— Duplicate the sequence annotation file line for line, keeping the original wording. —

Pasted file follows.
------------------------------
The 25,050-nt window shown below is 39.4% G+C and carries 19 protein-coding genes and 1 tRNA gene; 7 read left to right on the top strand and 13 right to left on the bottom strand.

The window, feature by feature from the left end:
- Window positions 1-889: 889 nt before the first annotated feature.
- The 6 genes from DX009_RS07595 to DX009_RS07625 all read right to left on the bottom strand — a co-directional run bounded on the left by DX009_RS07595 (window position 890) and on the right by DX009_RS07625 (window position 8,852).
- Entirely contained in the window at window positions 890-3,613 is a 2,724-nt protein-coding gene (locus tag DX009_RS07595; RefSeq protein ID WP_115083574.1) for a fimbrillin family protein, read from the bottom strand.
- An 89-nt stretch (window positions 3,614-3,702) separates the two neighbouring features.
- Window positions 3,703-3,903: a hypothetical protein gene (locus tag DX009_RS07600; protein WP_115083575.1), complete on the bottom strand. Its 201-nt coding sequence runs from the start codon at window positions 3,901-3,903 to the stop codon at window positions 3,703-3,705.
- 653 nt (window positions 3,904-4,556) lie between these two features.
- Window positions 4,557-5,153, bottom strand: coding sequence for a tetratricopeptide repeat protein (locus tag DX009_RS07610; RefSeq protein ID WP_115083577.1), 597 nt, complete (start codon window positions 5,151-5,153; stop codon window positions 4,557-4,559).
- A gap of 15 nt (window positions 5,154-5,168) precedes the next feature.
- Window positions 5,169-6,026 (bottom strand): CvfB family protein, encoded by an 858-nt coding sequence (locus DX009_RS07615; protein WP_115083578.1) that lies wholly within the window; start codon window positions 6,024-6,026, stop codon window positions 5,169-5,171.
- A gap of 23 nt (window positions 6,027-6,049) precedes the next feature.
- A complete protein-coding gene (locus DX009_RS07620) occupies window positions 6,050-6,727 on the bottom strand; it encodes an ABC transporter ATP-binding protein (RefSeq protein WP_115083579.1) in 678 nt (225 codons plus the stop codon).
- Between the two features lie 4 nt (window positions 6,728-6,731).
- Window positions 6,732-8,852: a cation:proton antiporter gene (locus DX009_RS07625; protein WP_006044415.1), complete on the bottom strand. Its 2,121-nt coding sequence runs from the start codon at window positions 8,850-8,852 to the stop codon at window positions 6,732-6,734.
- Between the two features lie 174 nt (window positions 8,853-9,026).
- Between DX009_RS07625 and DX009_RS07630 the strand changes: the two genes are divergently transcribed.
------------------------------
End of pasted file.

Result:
The 25,050-nt window shown below is 39.4% G+C and carries 19 protein-coding genes and 1 tRNA gene; 7 read left to right on the top strand and 13 right to left on the bottom strand.

The window, feature by feature from the left end:
- Window positions 1-889: 889 nt before the first annotated feature.
- The 6 genes from DX009_RS07595 to DX009_RS07625 all read right to left on the bottom strand — a co-directional run bounded on the left by DX009_RS07595 (window position 890) and on the right by DX009_RS07625 (window position 8,852).
- Entirely contained in the window at window positions 890-3,613 is a 2,724-nt protein-coding gene (locus tag DX009_RS07595; RefSeq protein ID WP_115083574.1) for a fimbrillin family protein, read from the bottom strand.
- An 89-nt stretch (window positions 3,614-3,702) separates the two neighbouring features.
- Window positions 3,703-3,903: a hypothetical protein gene (locus tag DX009_RS07600; protein WP_115083575.1), complete on the bottom strand. Its 201-nt coding sequence runs from the start codon at window positions 3,901-3,903 to the stop codon at window positions 3,703-3,705.
- 653 nt (window positions 3,904-4,556) lie between these two features.
- Window positions 4,557-5,153, bottom strand: coding sequence for a tetratricopeptide repeat protein (locus tag DX009_RS07610; RefSeq protein ID WP_115083577.1), 597 nt, complete (start codon window positions 5,151-5,153; stop codon window positions 4,557-4,559).
- A gap of 15 nt (window positions 5,154-5,168) precedes the next feature.
- Window positions 5,169-6,026 (bottom strand): CvfB family protein, encoded by an 858-nt coding sequence (locus DX009_RS07615; protein WP_115083578.1) that lies wholly within the window; start codon window positions 6,024-6,026, stop codon window positions 5,169-5,171.
- A gap of 23 nt (window positions 6,027-6,049) precedes the next feature.
- A complete protein-coding gene (locus DX009_RS07620) occupies window positions 6,050-6,727 on the bottom strand; it encodes an ABC transporter ATP-binding protein (RefSeq protein WP_115083579.1) in 678 nt (225 codons plus the stop codon).
- Between the two features lie 4 nt (window positions 6,728-6,731).
- Window positions 6,732-8,852: a cation:proton antiporter gene (locus DX009_RS07625; protein WP_006044415.1), complete on the bottom strand. Its 2,121-nt coding sequence runs from the start codon at window positions 8,850-8,852 to the stop codon at window positions 6,732-6,734.
- Between the two features lie 174 nt (window positions 8,853-9,026).
- Between DX009_RS07625 and DX009_RS07630 the strand changes: the two genes are divergently transcribed.